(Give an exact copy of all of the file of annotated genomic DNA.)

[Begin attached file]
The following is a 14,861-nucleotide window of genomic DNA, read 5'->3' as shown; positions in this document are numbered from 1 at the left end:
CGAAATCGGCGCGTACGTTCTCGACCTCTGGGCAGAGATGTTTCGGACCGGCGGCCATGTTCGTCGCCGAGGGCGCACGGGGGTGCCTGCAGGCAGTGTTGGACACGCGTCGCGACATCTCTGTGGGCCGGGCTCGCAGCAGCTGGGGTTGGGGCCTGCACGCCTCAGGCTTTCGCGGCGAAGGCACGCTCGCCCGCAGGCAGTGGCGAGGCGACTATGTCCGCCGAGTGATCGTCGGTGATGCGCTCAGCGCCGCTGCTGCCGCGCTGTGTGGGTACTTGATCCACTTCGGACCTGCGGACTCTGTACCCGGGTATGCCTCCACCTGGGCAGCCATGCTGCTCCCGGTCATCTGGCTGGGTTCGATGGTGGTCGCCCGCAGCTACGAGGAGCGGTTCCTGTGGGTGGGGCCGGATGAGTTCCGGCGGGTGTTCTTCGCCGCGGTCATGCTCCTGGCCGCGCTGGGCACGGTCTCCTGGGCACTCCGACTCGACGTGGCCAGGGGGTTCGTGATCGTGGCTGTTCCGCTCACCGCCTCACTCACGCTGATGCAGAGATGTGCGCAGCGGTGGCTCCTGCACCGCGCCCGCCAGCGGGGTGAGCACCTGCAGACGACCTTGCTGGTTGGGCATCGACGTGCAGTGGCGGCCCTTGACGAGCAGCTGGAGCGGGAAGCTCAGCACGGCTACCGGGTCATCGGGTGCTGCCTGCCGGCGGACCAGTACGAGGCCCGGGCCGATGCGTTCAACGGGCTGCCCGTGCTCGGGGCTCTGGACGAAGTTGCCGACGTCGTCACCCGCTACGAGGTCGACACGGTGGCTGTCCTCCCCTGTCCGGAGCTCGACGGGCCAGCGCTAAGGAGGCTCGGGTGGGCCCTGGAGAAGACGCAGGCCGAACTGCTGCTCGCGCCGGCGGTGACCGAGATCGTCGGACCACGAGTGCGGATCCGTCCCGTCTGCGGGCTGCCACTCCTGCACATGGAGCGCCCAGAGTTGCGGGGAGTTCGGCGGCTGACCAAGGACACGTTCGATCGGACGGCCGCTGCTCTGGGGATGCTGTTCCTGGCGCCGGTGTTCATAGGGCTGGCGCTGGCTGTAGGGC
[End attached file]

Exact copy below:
The following is a 14,861-nucleotide window of genomic DNA, read 5'->3' as shown; positions in this document are numbered from 1 at the left end:
CGAAATCGGCGCGTACGTTCTCGACCTCTGGGCAGAGATGTTTCGGACCGGCGGCCATGTTCGTCGCCGAGGGCGCACGGGGGTGCCTGCAGGCAGTGTTGGACACGCGTCGCGACATCTCTGTGGGCCGGGCTCGCAGCAGCTGGGGTTGGGGCCTGCACGCCTCAGGCTTTCGCGGCGAAGGCACGCTCGCCCGCAGGCAGTGGCGAGGCGACTATGTCCGCCGAGTGATCGTCGGTGATGCGCTCAGCGCCGCTGCTGCCGCGCTGTGTGGGTACTTGATCCACTTCGGACCTGCGGACTCTGTACCCGGGTATGCCTCCACCTGGGCAGCCATGCTGCTCCCGGTCATCTGGCTGGGTTCGATGGTGGTCGCCCGCAGCTACGAGGAGCGGTTCCTGTGGGTGGGGCCGGATGAGTTCCGGCGGGTGTTCTTCGCCGCGGTCATGCTCCTGGCCGCGCTGGGCACGGTCTCCTGGGCACTCCGACTCGACGTGGCCAGGGGGTTCGTGATCGTGGCTGTTCCGCTCACCGCCTCACTCACGCTGATGCAGAGATGTGCGCAGCGGTGGCTCCTGCACCGCGCCCGCCAGCGGGGTGAGCACCTGCAGACGACCTTGCTGGTTGGGCATCGACGTGCAGTGGCGGCCCTTGACGAGCAGCTGGAGCGGGAAGCTCAGCACGGCTACCGGGTCATCGGGTGCTGCCTGCCGGCGGACCAGTACGAGGCCCGGGCCGATGCGTTCAACGGGCTGCCCGTGCTCGGGGCTCTGGACGAAGTTGCCGACGTCGTCACCCGCTACGAGGTCGACACGGTGGCTGTCCTCCCCTGTCCGGAGCTCGACGGGCCAGCGCTAAGGAGGCTCGGGTGGGCCCTGGAGAAGACGCAGGCCGAACTGCTGCTCGCGCCGGCGGTGACCGAGATCGTCGGACCACGAGTGCGGATCCGTCCCGTCTGCGGGCTGCCACTCCTGCACATGGAGCGCCCAGAGTTGCGGGGAGTTCGGCGGCTGACCAAGGACACGTTCGATCGGACGGCCGCTGCTCTGGGGATGCTGTTCCTGGCGCCGGTGTTCATAGGGCTGGCGCTGGCTGTAGGGC